- Why does Hydro-Québec want to cut down trees that seem far from power lines?
- Can I clear a right-of-way located on my property myself?
- Can Hydro-Québec cut down a tree in a transmission line right-of-way that is on my property?
- Can Hydro-Québec cut down a tree outside a transmission line right-of-way?
- On the Hydro-Québec Web site, there is a tool for choosing the right tree or shrub. Does it provide information relevant to transmission lines?
- Can I eat wild berries picked in a right-of-way where herbicides have been used?
- Hydro-Québec cut down an ash tree in a right-of-way on my property. Am I responsible for disposing of the debris?
Why does Hydro-Québec want to cut down trees that seem far from power lines?
The mandatory minimum distances between vegetation and the power lines depend on several factors:
- Type of line: Electricity transmission lines (supported by towers or large wood poles) require greater clearance than distribution lines (on the wood poles you see in most residential neighborhoods).
- Voltage: Transmission line voltages vary from 44,000 V to more than 765,000 V. The higher the voltage, the greater the distance should be between the vegetation and the lines.
- Type of vegetation: It is important to plan for tree height at maturity. Some species grow too big to be left near electrical lines.
- Tree health: A weak or sick tree can threaten the safety of the power grid.
Hydro-Québec’s forestry experts are in charge of determining what vegetation management measures should be taken near power lines. Remember that vegetation management work is essential to ensure safety and service reliability.
Can I clear a right-of-way located on my property myself?
Yes, under certain conditions. For example, the trees must not be too close to the power lines, and you must be able to guarantee the quality of the work.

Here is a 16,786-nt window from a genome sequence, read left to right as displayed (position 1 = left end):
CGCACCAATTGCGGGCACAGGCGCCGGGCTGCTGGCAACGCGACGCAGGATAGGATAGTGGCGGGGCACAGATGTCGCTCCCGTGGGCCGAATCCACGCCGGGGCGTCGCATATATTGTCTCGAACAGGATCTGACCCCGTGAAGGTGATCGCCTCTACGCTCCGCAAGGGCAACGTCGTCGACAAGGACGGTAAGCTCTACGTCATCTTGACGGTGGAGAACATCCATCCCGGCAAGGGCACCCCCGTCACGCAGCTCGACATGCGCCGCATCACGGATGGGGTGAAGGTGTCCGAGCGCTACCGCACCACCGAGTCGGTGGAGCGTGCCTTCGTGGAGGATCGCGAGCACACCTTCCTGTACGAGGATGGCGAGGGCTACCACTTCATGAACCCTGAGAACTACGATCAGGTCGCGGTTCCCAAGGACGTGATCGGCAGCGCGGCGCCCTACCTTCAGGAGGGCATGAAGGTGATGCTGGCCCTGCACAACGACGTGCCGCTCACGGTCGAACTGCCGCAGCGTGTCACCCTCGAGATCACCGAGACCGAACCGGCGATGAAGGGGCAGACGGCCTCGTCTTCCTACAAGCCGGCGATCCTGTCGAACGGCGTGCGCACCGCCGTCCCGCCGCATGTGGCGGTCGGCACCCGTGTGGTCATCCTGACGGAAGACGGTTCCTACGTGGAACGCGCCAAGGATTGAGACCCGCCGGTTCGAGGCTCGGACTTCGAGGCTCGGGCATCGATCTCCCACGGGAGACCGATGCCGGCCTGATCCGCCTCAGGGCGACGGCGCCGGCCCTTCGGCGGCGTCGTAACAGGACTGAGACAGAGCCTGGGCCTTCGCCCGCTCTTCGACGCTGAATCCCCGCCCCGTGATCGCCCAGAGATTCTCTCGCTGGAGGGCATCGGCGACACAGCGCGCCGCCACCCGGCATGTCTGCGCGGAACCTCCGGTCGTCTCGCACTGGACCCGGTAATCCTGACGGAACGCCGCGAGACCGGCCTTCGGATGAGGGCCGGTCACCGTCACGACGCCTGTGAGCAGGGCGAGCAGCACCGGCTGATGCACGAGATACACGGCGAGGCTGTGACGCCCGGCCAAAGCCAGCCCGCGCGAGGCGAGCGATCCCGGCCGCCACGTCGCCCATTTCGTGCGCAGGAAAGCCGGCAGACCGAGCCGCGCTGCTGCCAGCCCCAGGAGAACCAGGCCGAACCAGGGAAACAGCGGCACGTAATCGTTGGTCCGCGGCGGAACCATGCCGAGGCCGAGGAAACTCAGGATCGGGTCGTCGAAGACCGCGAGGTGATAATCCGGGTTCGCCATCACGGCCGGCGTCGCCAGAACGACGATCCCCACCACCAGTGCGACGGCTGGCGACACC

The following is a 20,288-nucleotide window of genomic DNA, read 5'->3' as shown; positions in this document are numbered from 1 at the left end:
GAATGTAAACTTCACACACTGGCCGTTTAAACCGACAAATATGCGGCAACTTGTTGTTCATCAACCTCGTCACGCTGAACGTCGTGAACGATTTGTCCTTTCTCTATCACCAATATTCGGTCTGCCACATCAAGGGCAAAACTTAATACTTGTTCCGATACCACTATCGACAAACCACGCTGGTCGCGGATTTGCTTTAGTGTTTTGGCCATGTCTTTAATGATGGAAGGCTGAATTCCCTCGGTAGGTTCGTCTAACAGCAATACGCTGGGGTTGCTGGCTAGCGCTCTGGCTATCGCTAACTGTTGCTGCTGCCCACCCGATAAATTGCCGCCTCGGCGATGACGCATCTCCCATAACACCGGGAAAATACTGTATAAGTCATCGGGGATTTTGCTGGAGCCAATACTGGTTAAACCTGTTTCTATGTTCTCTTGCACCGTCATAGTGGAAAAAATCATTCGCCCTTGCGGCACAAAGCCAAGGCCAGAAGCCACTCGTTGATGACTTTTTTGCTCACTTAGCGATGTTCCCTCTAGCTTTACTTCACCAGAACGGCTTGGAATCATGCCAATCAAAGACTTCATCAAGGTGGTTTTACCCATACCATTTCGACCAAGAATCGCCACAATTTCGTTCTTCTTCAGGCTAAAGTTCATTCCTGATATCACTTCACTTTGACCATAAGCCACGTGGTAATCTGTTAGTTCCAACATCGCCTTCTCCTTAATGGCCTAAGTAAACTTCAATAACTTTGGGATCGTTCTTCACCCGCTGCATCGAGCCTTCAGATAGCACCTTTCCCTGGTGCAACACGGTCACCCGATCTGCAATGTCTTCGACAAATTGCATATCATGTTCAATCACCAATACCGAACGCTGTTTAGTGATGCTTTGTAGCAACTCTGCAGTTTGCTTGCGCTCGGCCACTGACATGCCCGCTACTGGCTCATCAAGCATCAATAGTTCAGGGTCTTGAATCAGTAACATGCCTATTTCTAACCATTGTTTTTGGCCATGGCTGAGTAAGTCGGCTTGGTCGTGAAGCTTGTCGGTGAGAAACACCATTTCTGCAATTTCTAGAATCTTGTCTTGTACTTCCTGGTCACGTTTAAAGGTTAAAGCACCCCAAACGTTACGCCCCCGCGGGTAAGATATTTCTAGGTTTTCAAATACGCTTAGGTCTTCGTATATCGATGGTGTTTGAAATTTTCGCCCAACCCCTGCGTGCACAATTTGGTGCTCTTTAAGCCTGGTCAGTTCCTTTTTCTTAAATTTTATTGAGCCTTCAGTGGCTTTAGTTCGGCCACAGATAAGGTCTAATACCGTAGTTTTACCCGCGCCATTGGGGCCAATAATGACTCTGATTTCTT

If you want to do the work yourself, contact Hydro-Québec to express your interest as soon as you receive the letter informing you that work is imminent.
Can Hydro-Québec cut down a tree in a transmission line right-of-way that is on my property?
Yes. Hydro-Québec holds various rights in relation to the land on which its transmission lines are built. Those rights allow it to clear vegetation whenever and however it sees fit. Hydro-Québec’s forestry professionals determine what vegetation management methods are necessary to ensure safety and service continuity.
Can Hydro-Québec cut down a tree outside a transmission line right-of-way?
Yes, in some circumstances. For example, if a tree is weak or risks causing a power outage if it falls, we have to take action. Safety and service continuity must be ensured at all times.
On the Hydro-Québec Web site, there is a tool for choosing the right tree or shrub. Does it provide information relevant to transmission lines?
No. The “Choose the Right Tree or Shrub” tool indicates safe clearance distances for distribution lines. Before doing any work in a transmission line right-of-way, including planting vegetation, you must have written permission from Hydro-Québec. Remember: safety first!
Can I eat wild berries picked in a right-of-way where herbicides have been used?
It depends on the herbicide application method. Hydro‑Québec applies herbicide in two different ways
- On leaves: it’s best not to eat the berries growing on the plants in a right‑of‑way. These areas are easy to identify: after the application, the leaves on the treated stems will dry out quickly and the berries will look shriveled.
- On the stocks of freshly cut stems: there are no restrictions on eating the berries growing on the treated plant.
For all application methods, there are no restrictions on eating the plants growing in rights-of-way that were treated over a year ago.
Hydro-Québec cut down an ash tree in a right-of-way on my property. Am I responsible for disposing of the debris?
If your property is located in an area infested by the emerald ash borer, it’s your responsibility as the landowner to dispose of the tree debris (trunk, large branches, etc.) in accordance with the applicable regulations.
Municipalities affected by the spread of the emerald ash borer often have specific procedures in place for handling and processing this plant waste. For more information, contact your municipality or visit its Web site.
You can also consult the Web site of the Canadian Food Inspection Agency (CFIA), which designs and manages programs to mitigate risks associated with animal and plant diseases as well as with invasive plant pests like the emerald ash borer.